ICE officials have launched a billboard campaign in Pennsylvania that they say will educate the public about the dangers of sanctuary policies in places like Philadelphia.
It comes about three weeks after Amnesty International USA erected billboards in American cities, including one near the Immigration and Customs Enforcement office in Center City, to demand freedom for immigrants being held in family detention centers.
The Trump and Kenney administrations have warred over sanctuary policies, in particular the validity of agency-issued requests, known as detainers, to hold immigrants in police custody.
“These billboards are clearly intended to fuel anti-immigrant fervor one month before the election,” said city spokesperson Mike Dunn. “It’s no surprise: The White House, over the past four years, has attempted to create fear in our immigrant communities. The frequent threats of deportation raids by ICE do nothing but make our communities less safe by driving people into the shadows and away from people working to keep them safe.”
An ICE news release quoted the top agency official, Tony Pham: “Too often sanctuary policies limiting cooperation with ICE result in significant public safety concerns. ICE will continue to enforce immigration laws set forth by Congress."
Being a “sanctuary city” means different things in different jurisdictions, but in Philadelphia, it comes down to this: Local police officers do not help ICE in rounding up, arresting, and removing migrants. In 2018, the city won a major federal court ruling that said the Trump administration could not withhold grants in an effort to force Philadelphia to do so.
City police officers arrest people who they believe have committed crimes, regardless of immigration status, and a judge decides whether and when those people should be released. If ICE wants the city to keep a suspect in custody, it must present a signed judicial warrant, not merely an ICE-issued detainer.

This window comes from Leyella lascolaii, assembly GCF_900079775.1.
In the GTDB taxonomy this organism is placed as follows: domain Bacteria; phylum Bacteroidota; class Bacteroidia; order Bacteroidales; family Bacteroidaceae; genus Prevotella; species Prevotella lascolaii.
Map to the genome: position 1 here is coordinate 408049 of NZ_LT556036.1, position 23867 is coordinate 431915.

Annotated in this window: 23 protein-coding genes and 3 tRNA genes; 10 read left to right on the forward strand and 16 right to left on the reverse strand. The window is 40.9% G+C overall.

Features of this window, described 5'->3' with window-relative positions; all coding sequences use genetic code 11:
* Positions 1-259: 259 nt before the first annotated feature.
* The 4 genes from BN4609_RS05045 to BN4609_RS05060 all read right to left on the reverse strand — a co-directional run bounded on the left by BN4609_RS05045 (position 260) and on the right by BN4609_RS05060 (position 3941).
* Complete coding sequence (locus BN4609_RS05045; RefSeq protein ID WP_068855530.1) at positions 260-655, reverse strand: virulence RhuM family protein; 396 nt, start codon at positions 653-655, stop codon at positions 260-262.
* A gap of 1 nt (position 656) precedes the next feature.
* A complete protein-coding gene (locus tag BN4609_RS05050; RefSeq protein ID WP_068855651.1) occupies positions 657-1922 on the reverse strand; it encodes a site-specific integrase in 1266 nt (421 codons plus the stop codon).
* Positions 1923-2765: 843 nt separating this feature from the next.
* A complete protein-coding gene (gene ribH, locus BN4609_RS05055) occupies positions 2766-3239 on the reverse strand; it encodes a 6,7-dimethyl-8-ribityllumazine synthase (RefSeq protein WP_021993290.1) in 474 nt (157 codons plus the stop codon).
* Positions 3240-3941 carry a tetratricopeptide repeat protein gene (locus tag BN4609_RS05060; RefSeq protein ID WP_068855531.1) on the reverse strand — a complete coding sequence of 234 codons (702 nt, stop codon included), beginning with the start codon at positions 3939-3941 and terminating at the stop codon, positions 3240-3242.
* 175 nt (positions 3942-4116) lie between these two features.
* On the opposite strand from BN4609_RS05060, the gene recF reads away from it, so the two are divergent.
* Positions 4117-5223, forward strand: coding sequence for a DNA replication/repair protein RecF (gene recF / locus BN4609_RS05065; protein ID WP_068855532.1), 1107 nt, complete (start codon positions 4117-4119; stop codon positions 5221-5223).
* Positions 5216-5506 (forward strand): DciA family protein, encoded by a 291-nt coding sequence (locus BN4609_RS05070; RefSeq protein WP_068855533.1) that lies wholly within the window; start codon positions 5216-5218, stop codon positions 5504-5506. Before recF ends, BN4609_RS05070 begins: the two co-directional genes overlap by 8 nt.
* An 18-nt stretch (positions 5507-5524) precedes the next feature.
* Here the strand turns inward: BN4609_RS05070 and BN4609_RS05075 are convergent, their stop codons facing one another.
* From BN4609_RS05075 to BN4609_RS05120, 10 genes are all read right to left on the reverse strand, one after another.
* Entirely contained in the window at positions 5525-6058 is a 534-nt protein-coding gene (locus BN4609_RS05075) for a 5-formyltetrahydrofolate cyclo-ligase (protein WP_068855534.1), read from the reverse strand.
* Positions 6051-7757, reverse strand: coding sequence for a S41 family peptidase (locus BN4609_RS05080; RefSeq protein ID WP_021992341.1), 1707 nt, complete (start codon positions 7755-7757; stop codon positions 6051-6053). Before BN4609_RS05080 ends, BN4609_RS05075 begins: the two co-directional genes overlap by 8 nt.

ICE insistence that the unsigned detainers alone should be valid is the focus of its billboards.
On Friday, ICE said its billboards would help the public understand the risks of “non-cooperation policies” by featuring foreign nationals who it says were arrested by police in Philadelphia and Pittsburgh, then released when ICE detainers were not honored.
In the last year, Philadelphia’s jails have received 44 ICE detainers and arrest warrants, but only 11 of the warrants were signed by a judge, a city spokesperson said this week.
The billboards are located on Route 1 north of Old Lincoln Highway in Bucks County; the Pennsylvania Turnpike Bridge at Wood Avenue in Bristol Township; the Walt Whitman Bridge; Route 130 just south of the Airport Circle in Pennsauken; on Christopher Columbus Boulevard; and the Pennsylvania Turnpike east of Buck Road.
ICE says it’s safer for everyone if it takes custody of people inside jails. The city says it could be sued — as other governments have been — for keeping someone in jail beyond the release date set by a judge.
An agency statement said that “when law enforcement agencies fail to honor immigration detainers and release serious criminal offenders onto the streets, it undermines ICE’s ability to protect public safety and carry out its mission.”
City spokesperson Dunn said, “The City of Philadelphia has always cooperated with ICE when that agency goes before a judge and obtains a federal arrest warrant. This is not burdensome and ICE has, in fact, obtained such warrants on several occasions. In other words, we fully comply with federal law. The reality is that the White House has tried to coerce cities like Philadelphia into going beyond federal law.”
In mid-September, billboards urging ICE to stop detaining immigrant families fleeing dangerous homelands and to free those already being held during the worst pandemic in a century went up in Philadelphia and other American cities.
Amnesty International USA erected the signs as part of a campaign urging federal immigration authorities to use their discretion and release both parents and children — an action they’ve long declined to take — and to end a crackdown on immigrants seeking asylum.